In response to uncertainty and the stress of social isolation, consumers are seeking familiar comfort foods on menus—from chili rellenos at their favorite Mexican restaurant to a blooming onion and T-bone at their go-to steakhouse,” says Mary Humann, principal of the Loveland, CO-based food marketing and public relations firm, The Humann Factor LLC.
Comfort foods reigned supreme in March when stay-at-home orders were first being enacted across the country, says Datassential’s Kostyo. “We asked consumers what they wanted, and the top choices were all comfort foods: pizza, burgers and sandwiches, meaty entrees, pasta, in that order. Even as restaurants start to open consumers say they want indulgent dishes, with 68% saying they will choose something indulgent the first time they go back to a dine-in restaurant. That’s not to say produce doesn’t have a place in these items, but that operators should consider how they position them. A rich fresh strawberry shortcake may sound a little more appealing right now than a strawberry yogurt bowl.”
“As restaurants start to open, consumers say they want indulgent dishes, with 68% saying they will choose something indulgent the first time they go back to a dine-in restaurant. A rich fresh strawberry shortcake may sound a little more appealing right now than a strawberry yogurt bowl.”Mike Kostyo, Datassential
Of note, however, is that Americans’ concept of comfort has changed.
“While pizza and burgers are part of the overall comfort food category, consumers—particularly younger consumers—have a far wider definition of comfort that encompasses everything from pho to poke,” says Menu Matters’ Webster.
Additionally, surveys from Datassential show that currently the foods consumers crave most from restaurants are Mexican, Asian and pizza.
“This may help drive sales of Asian greens, jalapeño peppers, avocado, fresh tomatoes and other ingredients often used in these cuisines,” says Carbonate’s MacDonald.
7. PUSH PLANT-BASED CUISINE
Vegetarian and plant-based diets were on the upswing when COVID-19 hit. Now the pandemic will further this trend in two key respects, says MacDonald. “First, it is driving the costs of meat up due to plant closures, while at the same time, the virus health scare will increase interest in wellness.”
When consumers were asked for their opinions regarding potential meat shortages as part of Datassential’s One Table report, 47% said they would switch to more plant-based meats and meat alternatives. This was particularly true for younger generations, with 62% of Gen Z responding that they will eat more plant-based options. There is even greater potential in this category. While only 22% of consumers said they ate plant-based burgers regularly before COVID-19, over half of the consumers mentioned said they’ll be interested in eating them after.
Beyond this, adds Datassential’s Kostyo, “this is a unique time where it’s not just a recession that is impacting consumer food choices, but a pandemic that directly impacts consumer health. Over half of consumers told us they wish all restaurants offered immunity-boosting ingredients, for instance, and they rate options like citrus fruits, dark leafy greens, superfruits and broccoli as the top foods that boost immunity.”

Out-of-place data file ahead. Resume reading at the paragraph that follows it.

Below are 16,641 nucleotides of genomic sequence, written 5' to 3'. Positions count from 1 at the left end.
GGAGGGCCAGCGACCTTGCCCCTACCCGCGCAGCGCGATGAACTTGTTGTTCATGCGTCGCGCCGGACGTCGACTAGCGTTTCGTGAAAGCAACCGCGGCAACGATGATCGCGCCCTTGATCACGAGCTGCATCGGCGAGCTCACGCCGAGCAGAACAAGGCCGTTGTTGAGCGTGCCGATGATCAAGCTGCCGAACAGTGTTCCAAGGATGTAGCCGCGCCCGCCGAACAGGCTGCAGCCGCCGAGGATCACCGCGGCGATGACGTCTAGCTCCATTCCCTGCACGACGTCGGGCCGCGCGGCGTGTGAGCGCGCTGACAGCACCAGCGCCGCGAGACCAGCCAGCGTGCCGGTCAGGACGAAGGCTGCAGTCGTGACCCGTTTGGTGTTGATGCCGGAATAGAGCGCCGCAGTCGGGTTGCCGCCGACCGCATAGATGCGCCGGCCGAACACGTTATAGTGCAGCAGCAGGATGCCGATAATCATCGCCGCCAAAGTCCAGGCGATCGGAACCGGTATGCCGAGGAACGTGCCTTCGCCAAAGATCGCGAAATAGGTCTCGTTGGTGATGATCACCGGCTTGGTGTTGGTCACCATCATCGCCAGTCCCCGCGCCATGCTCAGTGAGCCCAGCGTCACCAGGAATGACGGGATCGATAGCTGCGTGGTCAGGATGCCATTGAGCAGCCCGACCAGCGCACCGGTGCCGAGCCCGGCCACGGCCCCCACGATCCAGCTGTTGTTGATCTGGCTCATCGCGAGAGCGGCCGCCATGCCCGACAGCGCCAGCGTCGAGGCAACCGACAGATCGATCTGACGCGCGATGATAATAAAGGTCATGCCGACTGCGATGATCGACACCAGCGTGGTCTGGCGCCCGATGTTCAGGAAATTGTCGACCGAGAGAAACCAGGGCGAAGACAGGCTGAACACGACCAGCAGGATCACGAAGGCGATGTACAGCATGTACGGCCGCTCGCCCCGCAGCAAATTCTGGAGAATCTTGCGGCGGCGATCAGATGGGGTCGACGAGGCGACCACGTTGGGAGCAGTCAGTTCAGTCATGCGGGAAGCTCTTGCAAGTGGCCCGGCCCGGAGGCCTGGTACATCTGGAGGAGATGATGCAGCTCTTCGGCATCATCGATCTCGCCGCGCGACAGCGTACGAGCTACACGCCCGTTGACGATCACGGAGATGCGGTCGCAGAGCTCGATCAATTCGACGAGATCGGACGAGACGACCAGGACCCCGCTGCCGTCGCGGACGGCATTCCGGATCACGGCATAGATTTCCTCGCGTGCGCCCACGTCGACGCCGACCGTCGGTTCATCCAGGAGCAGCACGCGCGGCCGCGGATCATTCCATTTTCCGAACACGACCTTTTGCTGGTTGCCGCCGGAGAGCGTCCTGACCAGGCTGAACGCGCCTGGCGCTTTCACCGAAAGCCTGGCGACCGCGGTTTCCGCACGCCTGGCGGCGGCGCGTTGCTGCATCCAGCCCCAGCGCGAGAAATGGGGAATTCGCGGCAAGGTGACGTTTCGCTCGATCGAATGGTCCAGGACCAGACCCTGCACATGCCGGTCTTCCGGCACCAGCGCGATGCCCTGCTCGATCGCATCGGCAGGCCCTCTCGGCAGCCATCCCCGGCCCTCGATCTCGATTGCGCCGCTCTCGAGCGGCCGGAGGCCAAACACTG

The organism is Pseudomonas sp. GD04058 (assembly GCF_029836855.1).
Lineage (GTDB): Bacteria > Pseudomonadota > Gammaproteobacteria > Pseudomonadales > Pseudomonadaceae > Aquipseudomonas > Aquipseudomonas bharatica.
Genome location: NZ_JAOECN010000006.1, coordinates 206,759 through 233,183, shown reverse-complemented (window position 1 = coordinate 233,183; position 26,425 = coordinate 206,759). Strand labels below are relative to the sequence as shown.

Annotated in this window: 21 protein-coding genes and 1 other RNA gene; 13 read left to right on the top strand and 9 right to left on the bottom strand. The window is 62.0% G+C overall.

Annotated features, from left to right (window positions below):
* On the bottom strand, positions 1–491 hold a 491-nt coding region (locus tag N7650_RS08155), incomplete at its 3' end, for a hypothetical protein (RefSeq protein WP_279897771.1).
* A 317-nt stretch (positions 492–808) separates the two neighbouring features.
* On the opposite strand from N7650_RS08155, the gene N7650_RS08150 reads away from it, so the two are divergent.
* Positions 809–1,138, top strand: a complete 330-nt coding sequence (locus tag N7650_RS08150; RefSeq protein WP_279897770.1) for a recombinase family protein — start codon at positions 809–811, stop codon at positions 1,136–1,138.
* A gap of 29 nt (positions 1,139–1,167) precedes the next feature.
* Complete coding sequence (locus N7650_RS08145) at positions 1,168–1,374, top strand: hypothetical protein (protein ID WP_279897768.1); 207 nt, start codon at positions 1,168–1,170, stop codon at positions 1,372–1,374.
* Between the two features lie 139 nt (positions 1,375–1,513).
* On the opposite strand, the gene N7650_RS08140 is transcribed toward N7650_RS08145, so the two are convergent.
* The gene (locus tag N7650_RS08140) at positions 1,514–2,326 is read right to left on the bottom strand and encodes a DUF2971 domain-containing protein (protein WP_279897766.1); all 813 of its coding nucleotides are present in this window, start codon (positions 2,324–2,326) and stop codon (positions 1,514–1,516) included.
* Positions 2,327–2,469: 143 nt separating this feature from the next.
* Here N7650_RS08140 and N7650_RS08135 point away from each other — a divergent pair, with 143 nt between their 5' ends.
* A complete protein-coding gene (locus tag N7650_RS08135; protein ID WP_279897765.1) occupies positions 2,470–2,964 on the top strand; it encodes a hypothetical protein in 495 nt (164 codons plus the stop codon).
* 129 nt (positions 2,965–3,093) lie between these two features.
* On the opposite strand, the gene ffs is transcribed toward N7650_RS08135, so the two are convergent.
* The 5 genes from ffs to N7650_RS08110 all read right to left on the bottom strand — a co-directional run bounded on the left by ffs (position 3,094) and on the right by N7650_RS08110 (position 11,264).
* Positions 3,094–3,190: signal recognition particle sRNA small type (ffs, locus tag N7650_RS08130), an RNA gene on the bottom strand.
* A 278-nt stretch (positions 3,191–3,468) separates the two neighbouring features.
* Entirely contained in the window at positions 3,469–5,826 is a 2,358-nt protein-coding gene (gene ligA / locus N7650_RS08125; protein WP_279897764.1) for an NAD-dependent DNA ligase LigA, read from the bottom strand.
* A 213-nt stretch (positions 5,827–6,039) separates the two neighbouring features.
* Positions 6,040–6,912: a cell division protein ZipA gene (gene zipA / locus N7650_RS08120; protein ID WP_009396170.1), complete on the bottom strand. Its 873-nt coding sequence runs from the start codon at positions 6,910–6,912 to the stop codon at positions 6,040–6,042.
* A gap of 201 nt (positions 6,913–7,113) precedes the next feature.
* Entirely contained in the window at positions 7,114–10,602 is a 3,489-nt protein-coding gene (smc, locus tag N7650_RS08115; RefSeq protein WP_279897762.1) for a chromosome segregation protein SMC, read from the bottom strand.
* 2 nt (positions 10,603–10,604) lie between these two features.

“There’s currently lots of innovation on plant-based tech foods like burgers. But if that’s the sole focus, and fresh fruits and vegetables are left out, that’s not a win for the produce industry or Americans’ health.”— Greg Drescher, Culinary Institute of America
Onions provide a variety of flavors to menus and have unique qualities that help not only boost the immune system, but help prevent heart disease, diabetes and even some cancers, according to René Hardwick, director of public relations for the National Onion Association, based in Greeley, CO. “We are very excited to see the new creations coming from this ever-changing environment, and we hope the onion with its nutritional power plays a starring role.”
During the past several years, the Cheesecake Factory, a nearly 300-restaurant chain headquartered in Calabasas Hills, CA, has developed vegetarian dishes primarily as salads on its menus, says Chef Robert Okura, vice president of culinary development and corporate executive chef. “We’re also continually looking into stronger vegetable options for our accompaniment applications. A recent example would be eliminating a starch from our branzino recipes and serving it with two different vegetables, one being asparagus and the other being the newly-introduced caulilini.”
“Most guests come to us because our food is delicious and comforting,” says John Karangis, executive chef and vice president of culinary innovation at Shake Shack, a New York-headquartered burger chain with 280-plus locations throughout the U.S. “That said, we are testing a new vegetarian burger that we started to develop late last year and now are testing at two locations, Manhattan’s West Village and Paramus, NJ.
“The burger has 14 different vegetables as well as grains and herbs, and celebrates fresh ingredients. Some of the vegetables include carrots, onions, garlic, kale, sweet potatoes and mushrooms,” he says. “Fava beans, quinoa and a grainy mustard are part of the flavorings. We have a manufacturer that makes the burgers in the scale we need. They are served on a whole wheat bun, with roasted tomatoes, shredded lettuce and sliced avocado. I can tell you that we put the same thought, care and love into this new burger as we did our other menu items.”
The growth and interest in plant-based offerings, according to Menu Matters’ Webster, is likely to accelerate beyond the growth seen pre-COVID-19.
Ideally, this includes not only meat substitutes, but fruits and vegetables integrated into all aspects of the menu, says Greg Drescher, vice president of strategic initiatives and industry leadership for the Hyde Park, NY-headquartered Culinary Institute of America. “There’s currently lots of innovation on plant-based tech foods like burgers. But if that’s the sole focus, and fresh fruits and vegetables are left out, that’s not a win for the produce industry or Americans’ health.”